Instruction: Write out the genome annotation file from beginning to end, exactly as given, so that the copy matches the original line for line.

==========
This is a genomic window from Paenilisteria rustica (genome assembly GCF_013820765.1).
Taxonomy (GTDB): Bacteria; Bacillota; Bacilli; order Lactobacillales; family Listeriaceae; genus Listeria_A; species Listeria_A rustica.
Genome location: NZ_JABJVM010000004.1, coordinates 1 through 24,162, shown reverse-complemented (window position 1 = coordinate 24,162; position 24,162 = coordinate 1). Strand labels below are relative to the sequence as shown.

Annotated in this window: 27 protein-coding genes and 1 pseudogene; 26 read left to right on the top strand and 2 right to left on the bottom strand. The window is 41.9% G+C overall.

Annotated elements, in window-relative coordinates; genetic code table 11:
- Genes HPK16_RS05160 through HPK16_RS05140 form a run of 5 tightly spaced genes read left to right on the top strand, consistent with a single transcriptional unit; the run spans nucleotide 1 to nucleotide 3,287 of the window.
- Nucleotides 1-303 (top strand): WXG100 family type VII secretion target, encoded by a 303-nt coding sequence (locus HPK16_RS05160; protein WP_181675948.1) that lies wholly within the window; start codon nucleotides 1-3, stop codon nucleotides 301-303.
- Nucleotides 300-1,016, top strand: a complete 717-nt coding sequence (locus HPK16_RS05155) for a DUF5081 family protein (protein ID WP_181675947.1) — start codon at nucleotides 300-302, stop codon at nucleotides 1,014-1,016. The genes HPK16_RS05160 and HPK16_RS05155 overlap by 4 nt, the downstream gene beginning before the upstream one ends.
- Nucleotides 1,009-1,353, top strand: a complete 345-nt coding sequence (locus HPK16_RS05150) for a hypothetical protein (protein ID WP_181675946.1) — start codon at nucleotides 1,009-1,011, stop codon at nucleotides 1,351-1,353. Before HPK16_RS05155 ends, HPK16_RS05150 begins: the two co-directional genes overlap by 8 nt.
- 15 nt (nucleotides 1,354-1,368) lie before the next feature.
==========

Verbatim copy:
This is a genomic window from Paenilisteria rustica (genome assembly GCF_013820765.1).
Taxonomy (GTDB): Bacteria; Bacillota; Bacilli; order Lactobacillales; family Listeriaceae; genus Listeria_A; species Listeria_A rustica.
Genome location: NZ_JABJVM010000004.1, coordinates 1 through 24,162, shown reverse-complemented (window position 1 = coordinate 24,162; position 24,162 = coordinate 1). Strand labels below are relative to the sequence as shown.

Annotated in this window: 27 protein-coding genes and 1 pseudogene; 26 read left to right on the top strand and 2 right to left on the bottom strand. The window is 41.9% G+C overall.

Annotated elements, in window-relative coordinates; genetic code table 11:
- Genes HPK16_RS05160 through HPK16_RS05140 form a run of 5 tightly spaced genes read left to right on the top strand, consistent with a single transcriptional unit; the run spans nucleotide 1 to nucleotide 3,287 of the window.
- Nucleotides 1-303 (top strand): WXG100 family type VII secretion target, encoded by a 303-nt coding sequence (locus HPK16_RS05160; protein WP_181675948.1) that lies wholly within the window; start codon nucleotides 1-3, stop codon nucleotides 301-303.
- Nucleotides 300-1,016, top strand: a complete 717-nt coding sequence (locus HPK16_RS05155) for a DUF5081 family protein (protein ID WP_181675947.1) — start codon at nucleotides 300-302, stop codon at nucleotides 1,014-1,016. The genes HPK16_RS05160 and HPK16_RS05155 overlap by 4 nt, the downstream gene beginning before the upstream one ends.
- Nucleotides 1,009-1,353, top strand: a complete 345-nt coding sequence (locus HPK16_RS05150) for a hypothetical protein (protein ID WP_181675946.1) — start codon at nucleotides 1,009-1,011, stop codon at nucleotides 1,351-1,353. Before HPK16_RS05155 ends, HPK16_RS05150 begins: the two co-directional genes overlap by 8 nt.
- 15 nt (nucleotides 1,354-1,368) lie before the next feature.